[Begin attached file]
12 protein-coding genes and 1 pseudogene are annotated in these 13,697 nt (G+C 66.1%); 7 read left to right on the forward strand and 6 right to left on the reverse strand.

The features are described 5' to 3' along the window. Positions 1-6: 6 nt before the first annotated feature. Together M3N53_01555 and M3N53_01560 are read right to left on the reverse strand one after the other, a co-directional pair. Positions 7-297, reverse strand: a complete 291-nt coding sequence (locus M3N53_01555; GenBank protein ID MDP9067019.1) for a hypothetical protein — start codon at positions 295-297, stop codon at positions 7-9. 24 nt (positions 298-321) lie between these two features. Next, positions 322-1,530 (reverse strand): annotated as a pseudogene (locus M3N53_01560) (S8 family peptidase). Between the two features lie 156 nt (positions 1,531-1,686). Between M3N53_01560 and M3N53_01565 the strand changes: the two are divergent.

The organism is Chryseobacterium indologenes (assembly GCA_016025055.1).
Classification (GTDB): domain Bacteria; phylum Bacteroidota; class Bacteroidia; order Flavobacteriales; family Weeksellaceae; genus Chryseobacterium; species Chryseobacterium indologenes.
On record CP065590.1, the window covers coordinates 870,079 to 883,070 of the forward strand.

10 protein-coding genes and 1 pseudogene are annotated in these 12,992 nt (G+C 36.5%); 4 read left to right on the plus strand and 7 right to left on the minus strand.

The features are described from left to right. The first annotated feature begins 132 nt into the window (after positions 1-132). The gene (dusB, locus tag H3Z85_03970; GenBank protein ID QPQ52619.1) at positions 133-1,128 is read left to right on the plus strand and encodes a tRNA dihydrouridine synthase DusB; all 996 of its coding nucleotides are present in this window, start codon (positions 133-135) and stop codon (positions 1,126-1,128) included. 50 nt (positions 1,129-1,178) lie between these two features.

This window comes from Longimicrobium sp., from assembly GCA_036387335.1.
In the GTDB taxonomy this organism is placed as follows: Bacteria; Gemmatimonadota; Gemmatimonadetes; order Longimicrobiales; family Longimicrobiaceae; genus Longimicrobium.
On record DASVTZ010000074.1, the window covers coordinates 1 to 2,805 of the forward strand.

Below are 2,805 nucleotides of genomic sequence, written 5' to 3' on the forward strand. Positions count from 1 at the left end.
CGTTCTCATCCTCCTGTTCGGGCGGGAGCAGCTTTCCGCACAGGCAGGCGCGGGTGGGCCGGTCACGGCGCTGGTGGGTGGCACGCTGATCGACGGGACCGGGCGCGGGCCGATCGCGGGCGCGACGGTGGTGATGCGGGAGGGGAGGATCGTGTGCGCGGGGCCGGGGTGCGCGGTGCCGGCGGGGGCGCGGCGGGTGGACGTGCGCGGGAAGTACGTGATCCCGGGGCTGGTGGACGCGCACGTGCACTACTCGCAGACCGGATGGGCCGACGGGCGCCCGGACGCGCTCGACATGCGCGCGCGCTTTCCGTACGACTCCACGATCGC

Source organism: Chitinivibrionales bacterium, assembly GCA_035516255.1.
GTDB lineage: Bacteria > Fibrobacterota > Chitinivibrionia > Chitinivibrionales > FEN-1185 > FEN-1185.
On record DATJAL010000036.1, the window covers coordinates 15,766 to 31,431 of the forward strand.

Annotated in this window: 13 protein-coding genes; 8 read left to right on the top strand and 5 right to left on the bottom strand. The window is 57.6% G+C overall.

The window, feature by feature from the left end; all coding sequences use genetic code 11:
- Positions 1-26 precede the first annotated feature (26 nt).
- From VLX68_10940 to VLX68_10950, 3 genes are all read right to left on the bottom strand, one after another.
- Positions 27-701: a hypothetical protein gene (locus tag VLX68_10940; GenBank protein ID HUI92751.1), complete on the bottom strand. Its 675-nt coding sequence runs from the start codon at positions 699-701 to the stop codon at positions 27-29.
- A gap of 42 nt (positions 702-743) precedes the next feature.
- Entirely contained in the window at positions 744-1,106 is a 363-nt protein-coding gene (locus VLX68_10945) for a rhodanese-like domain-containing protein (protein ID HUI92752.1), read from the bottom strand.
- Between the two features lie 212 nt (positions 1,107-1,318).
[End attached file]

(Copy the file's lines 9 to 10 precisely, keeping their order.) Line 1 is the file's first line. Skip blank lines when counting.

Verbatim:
In the GTDB taxonomy this organism is placed as follows: Bacteria; Gemmatimonadota; Gemmatimonadetes; order Longimicrobiales; family Longimicrobiaceae; genus Longimicrobium.
On record DASVTZ010000074.1, the window covers coordinates 1 to 2,805 of the forward strand.